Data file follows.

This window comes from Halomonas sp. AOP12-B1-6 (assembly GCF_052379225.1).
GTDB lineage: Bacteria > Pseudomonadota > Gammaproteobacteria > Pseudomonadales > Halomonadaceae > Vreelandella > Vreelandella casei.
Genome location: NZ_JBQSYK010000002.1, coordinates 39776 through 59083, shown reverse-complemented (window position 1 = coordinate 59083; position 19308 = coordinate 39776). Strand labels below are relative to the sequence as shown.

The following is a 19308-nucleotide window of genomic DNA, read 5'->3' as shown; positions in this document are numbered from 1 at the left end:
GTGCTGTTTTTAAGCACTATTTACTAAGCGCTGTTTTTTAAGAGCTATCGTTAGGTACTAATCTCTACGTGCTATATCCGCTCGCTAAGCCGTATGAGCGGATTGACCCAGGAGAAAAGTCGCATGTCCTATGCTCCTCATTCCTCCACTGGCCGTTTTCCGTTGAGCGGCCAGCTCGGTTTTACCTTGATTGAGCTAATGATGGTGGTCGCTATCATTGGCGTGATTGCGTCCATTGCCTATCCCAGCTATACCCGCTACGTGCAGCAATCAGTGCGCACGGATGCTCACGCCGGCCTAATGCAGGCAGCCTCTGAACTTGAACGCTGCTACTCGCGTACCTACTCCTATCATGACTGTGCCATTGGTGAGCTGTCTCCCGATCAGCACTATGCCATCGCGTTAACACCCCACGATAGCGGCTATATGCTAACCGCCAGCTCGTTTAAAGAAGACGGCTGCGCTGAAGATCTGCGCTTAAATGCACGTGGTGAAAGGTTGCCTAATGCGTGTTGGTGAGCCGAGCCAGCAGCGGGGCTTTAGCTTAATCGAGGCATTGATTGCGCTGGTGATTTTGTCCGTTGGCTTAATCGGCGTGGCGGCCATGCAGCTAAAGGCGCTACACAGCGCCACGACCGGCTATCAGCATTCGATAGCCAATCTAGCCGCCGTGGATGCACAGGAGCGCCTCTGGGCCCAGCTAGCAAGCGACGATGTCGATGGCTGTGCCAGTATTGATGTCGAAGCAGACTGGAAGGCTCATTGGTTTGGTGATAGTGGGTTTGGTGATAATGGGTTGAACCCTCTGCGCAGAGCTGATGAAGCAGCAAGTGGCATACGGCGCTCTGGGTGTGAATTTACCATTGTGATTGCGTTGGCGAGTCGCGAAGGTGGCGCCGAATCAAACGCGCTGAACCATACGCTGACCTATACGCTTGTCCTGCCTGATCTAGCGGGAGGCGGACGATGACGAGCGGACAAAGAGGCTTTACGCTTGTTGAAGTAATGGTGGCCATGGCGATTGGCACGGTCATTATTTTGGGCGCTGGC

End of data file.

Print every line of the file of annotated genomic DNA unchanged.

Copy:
This window comes from Halomonas sp. AOP12-B1-6 (assembly GCF_052379225.1).
GTDB lineage: Bacteria > Pseudomonadota > Gammaproteobacteria > Pseudomonadales > Halomonadaceae > Vreelandella > Vreelandella casei.
Genome location: NZ_JBQSYK010000002.1, coordinates 39776 through 59083, shown reverse-complemented (window position 1 = coordinate 59083; position 19308 = coordinate 39776). Strand labels below are relative to the sequence as shown.

The following is a 19308-nucleotide window of genomic DNA, read 5'->3' as shown; positions in this document are numbered from 1 at the left end:
GTGCTGTTTTTAAGCACTATTTACTAAGCGCTGTTTTTTAAGAGCTATCGTTAGGTACTAATCTCTACGTGCTATATCCGCTCGCTAAGCCGTATGAGCGGATTGACCCAGGAGAAAAGTCGCATGTCCTATGCTCCTCATTCCTCCACTGGCCGTTTTCCGTTGAGCGGCCAGCTCGGTTTTACCTTGATTGAGCTAATGATGGTGGTCGCTATCATTGGCGTGATTGCGTCCATTGCCTATCCCAGCTATACCCGCTACGTGCAGCAATCAGTGCGCACGGATGCTCACGCCGGCCTAATGCAGGCAGCCTCTGAACTTGAACGCTGCTACTCGCGTACCTACTCCTATCATGACTGTGCCATTGGTGAGCTGTCTCCCGATCAGCACTATGCCATCGCGTTAACACCCCACGATAGCGGCTATATGCTAACCGCCAGCTCGTTTAAAGAAGACGGCTGCGCTGAAGATCTGCGCTTAAATGCACGTGGTGAAAGGTTGCCTAATGCGTGTTGGTGAGCCGAGCCAGCAGCGGGGCTTTAGCTTAATCGAGGCATTGATTGCGCTGGTGATTTTGTCCGTTGGCTTAATCGGCGTGGCGGCCATGCAGCTAAAGGCGCTACACAGCGCCACGACCGGCTATCAGCATTCGATAGCCAATCTAGCCGCCGTGGATGCACAGGAGCGCCTCTGGGCCCAGCTAGCAAGCGACGATGTCGATGGCTGTGCCAGTATTGATGTCGAAGCAGACTGGAAGGCTCATTGGTTTGGTGATAGTGGGTTTGGTGATAATGGGTTGAACCCTCTGCGCAGAGCTGATGAAGCAGCAAGTGGCATACGGCGCTCTGGGTGTGAATTTACCATTGTGATTGCGTTGGCGAGTCGCGAAGGTGGCGCCGAATCAAACGCGCTGAACCATACGCTGACCTATACGCTTGTCCTGCCTGATCTAGCGGGAGGCGGACGATGACGAGCGGACAAAGAGGCTTTACGCTTGTTGAAGTAATGGTGGCCATGGCGATTGGCACGGTCATTATTTTGGGCGCTGGC